Meaning, if you get fired from a job and become ‘depressed’ (deprived of sleep, do not eat well, feel sad, etc.) for a few weeks and they do this test on you during that period, then you will exhibit those biomarkers. But if you find a new job the next day and that elevates your mood significantly, the study suggests that your DNA alterations will likely reverse within a few days.
The entire study shows that a stressful situation may produce a marker on some, but not all, cells’ DNA, and to various degrees. This variation may or may not trigger other health issues, but they did not write much about that aspect. This finding is similar to how you may lose weight, experience headaches, or cry more frequently when you are stressed. You might then ask whether the tears are supporting the ‘depression’, or is it the other way around? Well, the study also mentions, and shows very clearly, that the opposite is not true: if you artificially make these changes to one’s DNA, the person will not become “depressed”. In other words, they found no causality for depression in the DNA.
Another interesting thing to recognize is that they call the rats ‘stressed’ and then describe what they mean by that (sleep deprivation, forced swimming, etc.), but then said that some of the people in their study are ‘depressive’? Imagine it the other way around, with them trying to call the rats depressive, and the humans stressed, by whatever factors you may identify. That way, you might learn what environmental factors caused the stressing of the human’s moods and then ‘fix’ that to ‘cure’ the ‘depression’. Right?
If you were a scientist rat and observed this experiment performed by humans on your fellow rats, would you diagnose those stressed rats as ‘depressed’ and try to provide medication to cure it? Or would you try to stop the humans from stressing the rats in the first place? That’s a big contrast in focus that could significantly improve people’s mental health: look at the environment.
If someone commits suicide and you say they took their own life because of ‘depression’, you will never, ever understand why they committed suicide. That is as nonsensical and absurd as saying they committed suicide because of tears. Suicide does not happen BEcause of the depression, but rather from THE cause of the depression.
If you want to understand the world in general, you have to dig deep into the science (human body, atoms, cells, the universe, experiments). If you read the actual study on stress and DNA alterations entirely, it shows how science is done, although their choice of some words (like depression) should have been chosen more carefully. But the hurried interpretation of such studies by many news sources clearly shows that when you oversimplify or hype the science, you can very easily create mass confusion.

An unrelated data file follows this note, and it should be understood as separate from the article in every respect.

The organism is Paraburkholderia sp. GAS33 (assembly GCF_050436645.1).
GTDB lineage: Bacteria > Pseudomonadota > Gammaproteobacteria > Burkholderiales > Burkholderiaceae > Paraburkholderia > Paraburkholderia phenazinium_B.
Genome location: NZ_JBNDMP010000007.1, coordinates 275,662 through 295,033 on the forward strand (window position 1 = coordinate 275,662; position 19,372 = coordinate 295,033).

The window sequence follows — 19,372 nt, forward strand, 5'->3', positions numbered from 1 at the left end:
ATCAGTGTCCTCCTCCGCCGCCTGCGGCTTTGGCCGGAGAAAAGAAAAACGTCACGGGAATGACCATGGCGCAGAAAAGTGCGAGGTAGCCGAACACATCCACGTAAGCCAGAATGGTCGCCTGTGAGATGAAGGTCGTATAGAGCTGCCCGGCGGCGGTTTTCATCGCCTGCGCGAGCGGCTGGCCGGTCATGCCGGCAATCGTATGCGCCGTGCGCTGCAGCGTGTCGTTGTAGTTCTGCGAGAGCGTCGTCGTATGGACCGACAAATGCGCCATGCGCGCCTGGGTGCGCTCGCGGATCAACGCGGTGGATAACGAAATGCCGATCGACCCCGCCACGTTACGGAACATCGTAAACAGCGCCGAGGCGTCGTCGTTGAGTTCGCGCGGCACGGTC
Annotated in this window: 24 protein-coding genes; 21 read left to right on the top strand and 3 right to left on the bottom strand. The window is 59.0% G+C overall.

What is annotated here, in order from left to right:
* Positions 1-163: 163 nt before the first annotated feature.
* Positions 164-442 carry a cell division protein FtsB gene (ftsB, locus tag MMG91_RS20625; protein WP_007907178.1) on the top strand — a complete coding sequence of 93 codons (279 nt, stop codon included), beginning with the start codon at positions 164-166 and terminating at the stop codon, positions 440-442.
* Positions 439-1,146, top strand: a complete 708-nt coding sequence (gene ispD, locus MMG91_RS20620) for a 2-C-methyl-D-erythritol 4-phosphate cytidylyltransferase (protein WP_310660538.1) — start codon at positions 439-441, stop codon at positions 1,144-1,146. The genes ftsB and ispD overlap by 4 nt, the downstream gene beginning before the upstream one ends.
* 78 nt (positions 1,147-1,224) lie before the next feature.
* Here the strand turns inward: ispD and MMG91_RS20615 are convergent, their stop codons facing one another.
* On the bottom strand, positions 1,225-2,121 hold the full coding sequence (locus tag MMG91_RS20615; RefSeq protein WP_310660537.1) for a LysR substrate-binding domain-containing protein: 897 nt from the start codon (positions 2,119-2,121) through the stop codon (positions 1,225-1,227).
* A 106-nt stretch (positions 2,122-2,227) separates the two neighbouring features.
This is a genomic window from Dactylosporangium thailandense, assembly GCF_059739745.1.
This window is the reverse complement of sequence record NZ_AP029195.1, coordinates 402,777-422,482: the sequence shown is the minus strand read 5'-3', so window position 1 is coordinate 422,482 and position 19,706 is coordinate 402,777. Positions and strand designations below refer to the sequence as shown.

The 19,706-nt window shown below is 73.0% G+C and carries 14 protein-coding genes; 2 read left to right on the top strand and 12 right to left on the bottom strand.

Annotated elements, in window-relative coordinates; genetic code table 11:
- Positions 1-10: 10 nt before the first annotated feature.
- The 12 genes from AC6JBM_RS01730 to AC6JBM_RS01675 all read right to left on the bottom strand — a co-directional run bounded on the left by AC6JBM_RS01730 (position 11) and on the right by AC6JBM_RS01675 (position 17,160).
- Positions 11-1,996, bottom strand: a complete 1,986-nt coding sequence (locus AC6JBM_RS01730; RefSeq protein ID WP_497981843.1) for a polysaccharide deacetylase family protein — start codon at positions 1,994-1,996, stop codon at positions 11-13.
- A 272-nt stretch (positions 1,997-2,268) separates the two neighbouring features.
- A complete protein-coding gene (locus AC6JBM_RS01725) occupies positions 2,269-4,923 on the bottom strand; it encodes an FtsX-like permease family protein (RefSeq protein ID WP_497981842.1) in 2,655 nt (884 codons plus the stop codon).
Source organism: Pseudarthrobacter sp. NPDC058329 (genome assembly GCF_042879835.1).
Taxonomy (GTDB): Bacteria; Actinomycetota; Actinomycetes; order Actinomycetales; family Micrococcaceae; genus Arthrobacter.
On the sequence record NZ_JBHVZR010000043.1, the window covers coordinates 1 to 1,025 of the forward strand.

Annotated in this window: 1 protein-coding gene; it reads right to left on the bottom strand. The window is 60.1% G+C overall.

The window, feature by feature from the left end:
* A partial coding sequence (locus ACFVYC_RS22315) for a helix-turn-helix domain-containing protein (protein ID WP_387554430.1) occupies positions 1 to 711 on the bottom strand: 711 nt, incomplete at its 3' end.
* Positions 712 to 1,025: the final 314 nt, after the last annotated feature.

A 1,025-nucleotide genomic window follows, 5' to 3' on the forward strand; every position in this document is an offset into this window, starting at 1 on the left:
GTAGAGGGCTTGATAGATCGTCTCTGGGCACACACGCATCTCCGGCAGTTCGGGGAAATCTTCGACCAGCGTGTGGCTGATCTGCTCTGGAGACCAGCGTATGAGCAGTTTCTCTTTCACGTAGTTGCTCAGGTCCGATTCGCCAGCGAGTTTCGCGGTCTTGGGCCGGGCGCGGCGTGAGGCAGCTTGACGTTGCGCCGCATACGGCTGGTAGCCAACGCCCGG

One very popular website (20 millions followers on Facebook) that published this study said “This study has exciting potential for future treatment of depression. Since the molecular changes in the DNA are reversible, there is now the possibility to assess how successful treatment is on a molecular level.”
But the study clearly says something completely different: “We emphasize that the molecular changes we observe are neither risk factors nor causes of MD (Major Depression). The correlation between stress, mtDNA, and telomere length is contingent upon MD; we could find no evidence that stressful life events act via changes in mtDNA or telomere length to increase the risk of MD. Thus, our data provide no support for a role of changes in the amount of mitochondrial DNA or length of telomeres in regulating mood.”
So, pay close attention to news sources, trying to find and read the actual studies they are derived from, even though they can often be more difficult to comprehend (long text and complex words). Or perhaps wait for a smarter A.I. that can simplify these studies for an easier read, without interpreting them in erroneous ways. 🙂
When it comes to defining, understanding and modifying human behavior, think of how complex it is to understand and try to cure cancer, so that you might better understand that ‘behavior’ is much more complex, and simple definitions cannot possibly encapsulate the multitude of interactions that create individually unique behaviors. Unlike cancer. which is a byproduct of multiple cell divisions and some environmental influences, human behavior seems to be solely a byproduct of the environment, providing us with a path towards ‘curing’ harmful behaviors by altering the environment. We need to take advantage of that, but it’s not always so easy to do. We detailed how this should be approached in a previous article, and we highly recommend that you read it.